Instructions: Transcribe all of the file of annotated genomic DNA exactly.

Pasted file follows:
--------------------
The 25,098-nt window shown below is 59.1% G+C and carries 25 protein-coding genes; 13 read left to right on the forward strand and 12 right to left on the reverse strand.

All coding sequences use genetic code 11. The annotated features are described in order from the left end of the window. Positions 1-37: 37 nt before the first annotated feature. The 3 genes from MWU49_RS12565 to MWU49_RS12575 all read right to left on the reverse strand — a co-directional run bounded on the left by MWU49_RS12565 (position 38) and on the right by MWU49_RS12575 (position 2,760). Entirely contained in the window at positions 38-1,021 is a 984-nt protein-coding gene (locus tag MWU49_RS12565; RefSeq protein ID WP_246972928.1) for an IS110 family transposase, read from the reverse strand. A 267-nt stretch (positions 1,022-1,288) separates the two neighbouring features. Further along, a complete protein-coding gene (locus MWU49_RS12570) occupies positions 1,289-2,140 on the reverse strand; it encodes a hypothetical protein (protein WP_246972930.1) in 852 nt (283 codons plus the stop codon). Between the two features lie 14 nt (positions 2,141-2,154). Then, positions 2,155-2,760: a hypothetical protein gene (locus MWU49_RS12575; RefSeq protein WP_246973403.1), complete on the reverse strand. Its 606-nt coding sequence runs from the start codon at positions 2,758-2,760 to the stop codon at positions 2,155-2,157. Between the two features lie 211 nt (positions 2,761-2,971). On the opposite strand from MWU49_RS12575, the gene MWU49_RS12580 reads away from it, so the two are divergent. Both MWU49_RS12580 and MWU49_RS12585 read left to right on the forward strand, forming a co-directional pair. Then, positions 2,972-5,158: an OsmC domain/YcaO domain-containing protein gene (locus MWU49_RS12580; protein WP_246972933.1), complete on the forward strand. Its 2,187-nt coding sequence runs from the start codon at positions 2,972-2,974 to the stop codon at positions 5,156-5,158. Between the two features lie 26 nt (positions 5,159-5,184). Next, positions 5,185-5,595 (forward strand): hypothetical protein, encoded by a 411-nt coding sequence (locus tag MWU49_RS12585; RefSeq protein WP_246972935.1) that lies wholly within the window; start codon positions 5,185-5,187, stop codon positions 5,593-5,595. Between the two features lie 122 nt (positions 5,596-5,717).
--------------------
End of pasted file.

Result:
The 25,098-nt window shown below is 59.1% G+C and carries 25 protein-coding genes; 13 read left to right on the forward strand and 12 right to left on the reverse strand.

All coding sequences use genetic code 11. The annotated features are described in order from the left end of the window. Positions 1-37: 37 nt before the first annotated feature. The 3 genes from MWU49_RS12565 to MWU49_RS12575 all read right to left on the reverse strand — a co-directional run bounded on the left by MWU49_RS12565 (position 38) and on the right by MWU49_RS12575 (position 2,760). Entirely contained in the window at positions 38-1,021 is a 984-nt protein-coding gene (locus tag MWU49_RS12565; RefSeq protein ID WP_246972928.1) for an IS110 family transposase, read from the reverse strand. A 267-nt stretch (positions 1,022-1,288) separates the two neighbouring features. Further along, a complete protein-coding gene (locus MWU49_RS12570) occupies positions 1,289-2,140 on the reverse strand; it encodes a hypothetical protein (protein WP_246972930.1) in 852 nt (283 codons plus the stop codon). Between the two features lie 14 nt (positions 2,141-2,154). Then, positions 2,155-2,760: a hypothetical protein gene (locus MWU49_RS12575; RefSeq protein WP_246973403.1), complete on the reverse strand. Its 606-nt coding sequence runs from the start codon at positions 2,758-2,760 to the stop codon at positions 2,155-2,157. Between the two features lie 211 nt (positions 2,761-2,971). On the opposite strand from MWU49_RS12575, the gene MWU49_RS12580 reads away from it, so the two are divergent. Both MWU49_RS12580 and MWU49_RS12585 read left to right on the forward strand, forming a co-directional pair. Then, positions 2,972-5,158: an OsmC domain/YcaO domain-containing protein gene (locus MWU49_RS12580; protein WP_246972933.1), complete on the forward strand. Its 2,187-nt coding sequence runs from the start codon at positions 2,972-2,974 to the stop codon at positions 5,156-5,158. Between the two features lie 26 nt (positions 5,159-5,184). Next, positions 5,185-5,595 (forward strand): hypothetical protein, encoded by a 411-nt coding sequence (locus tag MWU49_RS12585; RefSeq protein WP_246972935.1) that lies wholly within the window; start codon positions 5,185-5,187, stop codon positions 5,593-5,595. Between the two features lie 122 nt (positions 5,596-5,717).